Incentivized forest conservation: spatial econometric and experimental evidence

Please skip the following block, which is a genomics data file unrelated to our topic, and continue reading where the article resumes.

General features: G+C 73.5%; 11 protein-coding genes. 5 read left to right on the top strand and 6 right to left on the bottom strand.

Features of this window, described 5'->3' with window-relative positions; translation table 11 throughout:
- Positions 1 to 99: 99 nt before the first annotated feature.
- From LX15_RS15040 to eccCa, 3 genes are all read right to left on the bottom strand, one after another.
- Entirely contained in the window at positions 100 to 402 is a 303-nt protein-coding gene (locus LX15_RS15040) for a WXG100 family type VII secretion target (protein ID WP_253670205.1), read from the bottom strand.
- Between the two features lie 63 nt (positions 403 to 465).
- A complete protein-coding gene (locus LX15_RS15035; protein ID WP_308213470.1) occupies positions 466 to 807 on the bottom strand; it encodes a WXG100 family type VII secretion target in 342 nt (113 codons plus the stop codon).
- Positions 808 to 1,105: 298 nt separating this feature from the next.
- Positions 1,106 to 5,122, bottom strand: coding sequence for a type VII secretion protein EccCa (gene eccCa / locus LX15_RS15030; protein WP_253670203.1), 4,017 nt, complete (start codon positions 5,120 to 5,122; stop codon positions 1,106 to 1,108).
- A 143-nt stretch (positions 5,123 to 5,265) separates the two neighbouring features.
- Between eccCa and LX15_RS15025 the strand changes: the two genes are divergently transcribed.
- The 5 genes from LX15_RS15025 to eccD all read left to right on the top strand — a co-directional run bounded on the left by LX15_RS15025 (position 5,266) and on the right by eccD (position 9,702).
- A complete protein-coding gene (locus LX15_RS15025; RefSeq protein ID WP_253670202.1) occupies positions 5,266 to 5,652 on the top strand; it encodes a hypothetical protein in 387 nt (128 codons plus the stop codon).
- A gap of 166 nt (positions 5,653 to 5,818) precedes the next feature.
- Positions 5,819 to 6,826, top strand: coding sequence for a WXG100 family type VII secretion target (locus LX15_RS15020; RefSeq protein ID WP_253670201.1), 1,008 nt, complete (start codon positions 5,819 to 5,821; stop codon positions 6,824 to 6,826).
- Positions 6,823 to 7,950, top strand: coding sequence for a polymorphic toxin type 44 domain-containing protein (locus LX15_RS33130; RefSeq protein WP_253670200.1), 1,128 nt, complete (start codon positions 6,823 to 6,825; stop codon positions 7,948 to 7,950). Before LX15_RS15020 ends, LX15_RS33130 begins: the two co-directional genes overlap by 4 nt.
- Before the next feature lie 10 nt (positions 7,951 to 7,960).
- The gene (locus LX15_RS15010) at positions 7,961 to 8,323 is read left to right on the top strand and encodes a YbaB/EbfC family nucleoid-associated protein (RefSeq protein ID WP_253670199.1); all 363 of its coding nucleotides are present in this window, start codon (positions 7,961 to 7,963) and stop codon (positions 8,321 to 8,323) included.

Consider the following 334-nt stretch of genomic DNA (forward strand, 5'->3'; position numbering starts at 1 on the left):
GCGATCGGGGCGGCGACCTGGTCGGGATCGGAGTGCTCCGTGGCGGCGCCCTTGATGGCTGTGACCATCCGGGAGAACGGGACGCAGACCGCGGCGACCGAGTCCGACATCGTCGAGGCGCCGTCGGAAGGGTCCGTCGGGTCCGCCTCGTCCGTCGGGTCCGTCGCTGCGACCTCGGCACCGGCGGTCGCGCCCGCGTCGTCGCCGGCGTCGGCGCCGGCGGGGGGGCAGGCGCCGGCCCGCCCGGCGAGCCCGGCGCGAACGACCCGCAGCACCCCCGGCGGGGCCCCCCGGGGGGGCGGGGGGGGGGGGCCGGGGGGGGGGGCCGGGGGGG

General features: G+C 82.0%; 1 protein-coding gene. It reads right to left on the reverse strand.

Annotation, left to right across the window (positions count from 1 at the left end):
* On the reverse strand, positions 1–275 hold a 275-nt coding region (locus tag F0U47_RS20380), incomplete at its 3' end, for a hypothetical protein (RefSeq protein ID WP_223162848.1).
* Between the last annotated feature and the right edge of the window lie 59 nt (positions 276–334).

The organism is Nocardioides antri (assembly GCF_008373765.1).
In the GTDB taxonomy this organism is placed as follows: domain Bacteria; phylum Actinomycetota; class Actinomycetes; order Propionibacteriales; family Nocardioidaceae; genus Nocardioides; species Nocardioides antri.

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A key element in the implementation of an effective result-based mechanism for Reducing Emissions from Deforestation and forest Degradation (REDD+) is the reference level (RL). Setting RLs requires modeling and predicting deforestation trajectories for a business-asusual (BAU) scenario. This thesis looks into two aspects of the design and implementation of a Payment for Environmental Service (PES) scheme for REDD+. First, we apply spatial econometric panel data analysis to explore the drivers of deforestation in Indonesian districts. Spatial models come in many forms, and we test and identify the most suitable spatial model, the Spatial Autoregressive (SAR) model. Incorporating a spatial lag of the dependent variable does not only help us measure neighborhood effects but also improves the accuracy of estimates of other predictor variables that drive deforestation. We found a strong inter-district dependence, which implies that there could be synergistic gains in the implementation of forest conservation policies. Deforestation is contagious, but conservation efforts may have positive leakage (spillover), much like the effect of vaccination on those not treated.

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